Are you having a hard time processing a traumatic event?

Many people experience strong emotional reactions to terrifying events (e.g., natural disasters, military combat, sexual assaults, car accidents, childhood abuse). Traumatic events can range from one-time incidents to repetitive ones that occur across multiple years. In addition, one person can experience a variety of traumatic events that can have a compounding impact on their mental health and functioning. If you have lived through a traumatic event or childhood abuse, it is normal for you to experience various symptoms like strong emotional reactions, reliving the event, and physical symptoms. However, if these symptoms continue for long periods of time and start to impact your day-to-day functioning, you may need support.

If you find yourself grappling with prolonged distress, I am here to help you navigate the path toward healing and recovery.

“Storms make trees take deeper roots.”



  • Intrusive or unwanted thoughts or memories of the event
  • Dreams about the event
  • Moments where it feels as though you are reliving the event
  • Distress upon cues that remind you of the event
  • Avoidance around the event (e.g., thoughts about it, people related to the event, locations related to the event)
  • Negative thoughts about yourself, others, or the world
  • Feelings of hopelessness or numbness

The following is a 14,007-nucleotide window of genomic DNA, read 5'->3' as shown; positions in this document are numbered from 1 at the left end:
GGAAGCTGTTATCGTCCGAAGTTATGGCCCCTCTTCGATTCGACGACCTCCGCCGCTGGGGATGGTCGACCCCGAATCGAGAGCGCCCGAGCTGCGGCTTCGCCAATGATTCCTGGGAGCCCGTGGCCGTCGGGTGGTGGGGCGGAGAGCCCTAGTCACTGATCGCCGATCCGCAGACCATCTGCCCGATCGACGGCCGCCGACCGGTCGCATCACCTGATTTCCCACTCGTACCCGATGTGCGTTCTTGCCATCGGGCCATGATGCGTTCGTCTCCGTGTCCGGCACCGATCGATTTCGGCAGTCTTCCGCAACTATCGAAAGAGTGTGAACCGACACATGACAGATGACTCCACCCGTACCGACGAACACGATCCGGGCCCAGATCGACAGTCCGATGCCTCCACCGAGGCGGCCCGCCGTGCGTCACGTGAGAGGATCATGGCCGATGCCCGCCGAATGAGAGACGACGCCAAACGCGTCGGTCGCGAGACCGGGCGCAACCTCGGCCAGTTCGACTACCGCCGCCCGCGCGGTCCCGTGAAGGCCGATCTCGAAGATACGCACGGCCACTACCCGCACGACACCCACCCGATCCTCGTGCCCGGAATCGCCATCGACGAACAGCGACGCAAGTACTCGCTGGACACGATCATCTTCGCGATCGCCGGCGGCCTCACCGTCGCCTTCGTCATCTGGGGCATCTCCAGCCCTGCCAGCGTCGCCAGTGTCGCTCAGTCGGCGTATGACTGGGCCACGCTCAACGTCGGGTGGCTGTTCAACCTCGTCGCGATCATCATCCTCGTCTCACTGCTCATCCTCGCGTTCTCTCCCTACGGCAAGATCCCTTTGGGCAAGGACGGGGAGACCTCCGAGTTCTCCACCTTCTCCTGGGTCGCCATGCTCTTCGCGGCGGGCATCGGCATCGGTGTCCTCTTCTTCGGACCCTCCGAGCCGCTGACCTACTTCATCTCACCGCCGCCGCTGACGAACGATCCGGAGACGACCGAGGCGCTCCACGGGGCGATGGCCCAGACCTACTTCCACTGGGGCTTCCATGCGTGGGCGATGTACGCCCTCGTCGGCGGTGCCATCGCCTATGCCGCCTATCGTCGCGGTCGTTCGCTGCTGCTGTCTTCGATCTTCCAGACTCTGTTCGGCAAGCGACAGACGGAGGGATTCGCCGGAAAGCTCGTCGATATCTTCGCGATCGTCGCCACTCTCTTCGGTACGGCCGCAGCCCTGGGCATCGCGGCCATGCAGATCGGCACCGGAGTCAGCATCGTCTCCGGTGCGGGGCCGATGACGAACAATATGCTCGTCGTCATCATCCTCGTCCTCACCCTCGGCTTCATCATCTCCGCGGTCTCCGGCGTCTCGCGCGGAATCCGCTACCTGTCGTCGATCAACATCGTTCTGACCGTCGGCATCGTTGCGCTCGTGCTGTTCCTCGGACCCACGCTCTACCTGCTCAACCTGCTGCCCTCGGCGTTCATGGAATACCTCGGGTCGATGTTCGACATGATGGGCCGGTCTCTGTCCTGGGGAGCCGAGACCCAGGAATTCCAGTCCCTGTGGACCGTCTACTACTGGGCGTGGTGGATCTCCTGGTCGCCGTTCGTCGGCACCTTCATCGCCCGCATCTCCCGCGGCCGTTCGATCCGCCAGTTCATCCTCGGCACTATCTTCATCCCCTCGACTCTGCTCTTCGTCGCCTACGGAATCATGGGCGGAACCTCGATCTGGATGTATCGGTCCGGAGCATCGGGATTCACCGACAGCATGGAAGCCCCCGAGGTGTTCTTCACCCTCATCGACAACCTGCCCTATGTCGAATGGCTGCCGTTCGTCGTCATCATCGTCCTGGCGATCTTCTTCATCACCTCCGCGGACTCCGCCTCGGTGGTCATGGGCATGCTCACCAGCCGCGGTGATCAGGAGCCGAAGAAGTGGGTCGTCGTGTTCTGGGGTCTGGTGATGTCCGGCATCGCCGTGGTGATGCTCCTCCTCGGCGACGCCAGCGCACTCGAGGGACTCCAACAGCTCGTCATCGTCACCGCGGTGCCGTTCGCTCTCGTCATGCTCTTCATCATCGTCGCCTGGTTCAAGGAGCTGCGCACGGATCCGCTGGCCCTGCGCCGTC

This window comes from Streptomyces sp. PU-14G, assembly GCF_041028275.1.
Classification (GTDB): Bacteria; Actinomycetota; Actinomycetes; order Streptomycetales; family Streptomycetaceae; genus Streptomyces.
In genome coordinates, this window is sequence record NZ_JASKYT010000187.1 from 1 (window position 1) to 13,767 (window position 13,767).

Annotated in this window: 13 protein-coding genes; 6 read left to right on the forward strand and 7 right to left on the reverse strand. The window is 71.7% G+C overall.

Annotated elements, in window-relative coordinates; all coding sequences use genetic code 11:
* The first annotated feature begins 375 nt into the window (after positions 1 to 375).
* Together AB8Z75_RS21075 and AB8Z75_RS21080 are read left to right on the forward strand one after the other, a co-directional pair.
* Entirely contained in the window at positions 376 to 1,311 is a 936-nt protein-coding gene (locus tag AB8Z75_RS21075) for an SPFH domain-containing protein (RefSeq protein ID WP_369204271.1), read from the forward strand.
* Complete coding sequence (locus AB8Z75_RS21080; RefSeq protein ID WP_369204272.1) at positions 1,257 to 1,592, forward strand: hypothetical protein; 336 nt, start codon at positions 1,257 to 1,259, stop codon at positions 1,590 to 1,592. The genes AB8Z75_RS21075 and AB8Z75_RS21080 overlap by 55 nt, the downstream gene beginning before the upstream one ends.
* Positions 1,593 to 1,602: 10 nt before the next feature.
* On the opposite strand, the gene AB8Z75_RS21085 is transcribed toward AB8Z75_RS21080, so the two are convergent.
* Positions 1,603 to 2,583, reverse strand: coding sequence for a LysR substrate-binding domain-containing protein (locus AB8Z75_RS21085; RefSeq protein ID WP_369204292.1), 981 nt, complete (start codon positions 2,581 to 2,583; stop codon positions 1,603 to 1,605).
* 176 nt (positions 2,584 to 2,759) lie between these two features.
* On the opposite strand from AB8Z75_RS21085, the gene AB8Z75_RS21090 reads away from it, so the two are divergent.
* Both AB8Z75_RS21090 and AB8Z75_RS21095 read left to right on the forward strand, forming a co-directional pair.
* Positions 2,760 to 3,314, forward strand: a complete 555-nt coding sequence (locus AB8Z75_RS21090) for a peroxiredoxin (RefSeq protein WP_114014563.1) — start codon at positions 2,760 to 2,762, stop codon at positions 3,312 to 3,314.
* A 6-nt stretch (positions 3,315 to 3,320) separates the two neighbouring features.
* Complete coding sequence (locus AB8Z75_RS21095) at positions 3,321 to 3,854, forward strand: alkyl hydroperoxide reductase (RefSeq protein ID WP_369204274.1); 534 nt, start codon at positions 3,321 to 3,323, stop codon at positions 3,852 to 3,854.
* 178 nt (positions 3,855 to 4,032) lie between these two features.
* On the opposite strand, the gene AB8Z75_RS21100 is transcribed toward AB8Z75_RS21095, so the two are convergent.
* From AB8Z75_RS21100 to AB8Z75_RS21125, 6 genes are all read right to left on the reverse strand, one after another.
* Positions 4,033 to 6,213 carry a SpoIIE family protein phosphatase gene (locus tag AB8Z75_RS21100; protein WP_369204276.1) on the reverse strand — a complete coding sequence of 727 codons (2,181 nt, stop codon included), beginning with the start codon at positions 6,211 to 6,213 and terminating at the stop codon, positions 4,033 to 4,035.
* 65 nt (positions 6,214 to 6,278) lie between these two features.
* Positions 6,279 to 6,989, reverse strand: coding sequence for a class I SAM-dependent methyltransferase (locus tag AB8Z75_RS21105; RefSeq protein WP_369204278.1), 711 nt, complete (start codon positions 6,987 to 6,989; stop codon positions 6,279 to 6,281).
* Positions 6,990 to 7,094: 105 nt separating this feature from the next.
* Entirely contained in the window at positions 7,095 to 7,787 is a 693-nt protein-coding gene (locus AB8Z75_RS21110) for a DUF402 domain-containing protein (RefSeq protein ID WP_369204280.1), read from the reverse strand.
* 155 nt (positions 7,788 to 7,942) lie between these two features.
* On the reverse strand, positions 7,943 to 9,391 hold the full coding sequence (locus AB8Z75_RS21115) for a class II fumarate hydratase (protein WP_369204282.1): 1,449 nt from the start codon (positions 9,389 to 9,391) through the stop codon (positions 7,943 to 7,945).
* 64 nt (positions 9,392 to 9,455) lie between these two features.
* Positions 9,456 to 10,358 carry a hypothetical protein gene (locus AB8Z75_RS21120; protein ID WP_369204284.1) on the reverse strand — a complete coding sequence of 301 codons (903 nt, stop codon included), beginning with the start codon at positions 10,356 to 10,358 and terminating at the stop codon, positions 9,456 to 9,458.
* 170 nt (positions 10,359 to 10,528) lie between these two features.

• Difficulty remembering key aspects of the event
  • Feelings of isolation or estrangement from others
  • Lack of interest in previously enjoyable activities
  • Difficulty concentrating
  • Difficulty sleeping
  • Strong emotional reactions (e.g., angry outbursts, easily startled, hypervigilance)
Orange leaves with a background of trees and a blue sky.


Treatment typically starts with gathering your history and understanding the role that the traumatic event plays in your life. I explore your coping strategies and help expand those skills to make sure that you have a strong base to work from. Many people avoid things that remind them of the trauma because it is difficult and uncomfortable to think about. However, the more you avoid thinking or processing through an event, the scarier it becomes. Hence, we work on increasing exposure to things related to your trauma (e.g., thoughts, feelings, behaviors) so that it “loses its power.” In addition, we challenge any thought patterns that may not be helpful for you anymore.

With any treatment, I like to explore your values and what’s important to you. We would not do any treatment unless it feels as though it is moving you toward the person you want to be (e.g., if quality time with family is important to you, we would work on creating more work-life balance and engaging in activities you might want to do with your family). Also, I am a firm believer that emotions are a window into your values and needs. I will check in on your emotions every now and then to explore what your underlying needs may be and how we can meet those needs.

“She could never go back and make some of the details pretty. All she could do was move forward and make the whole beautiful.”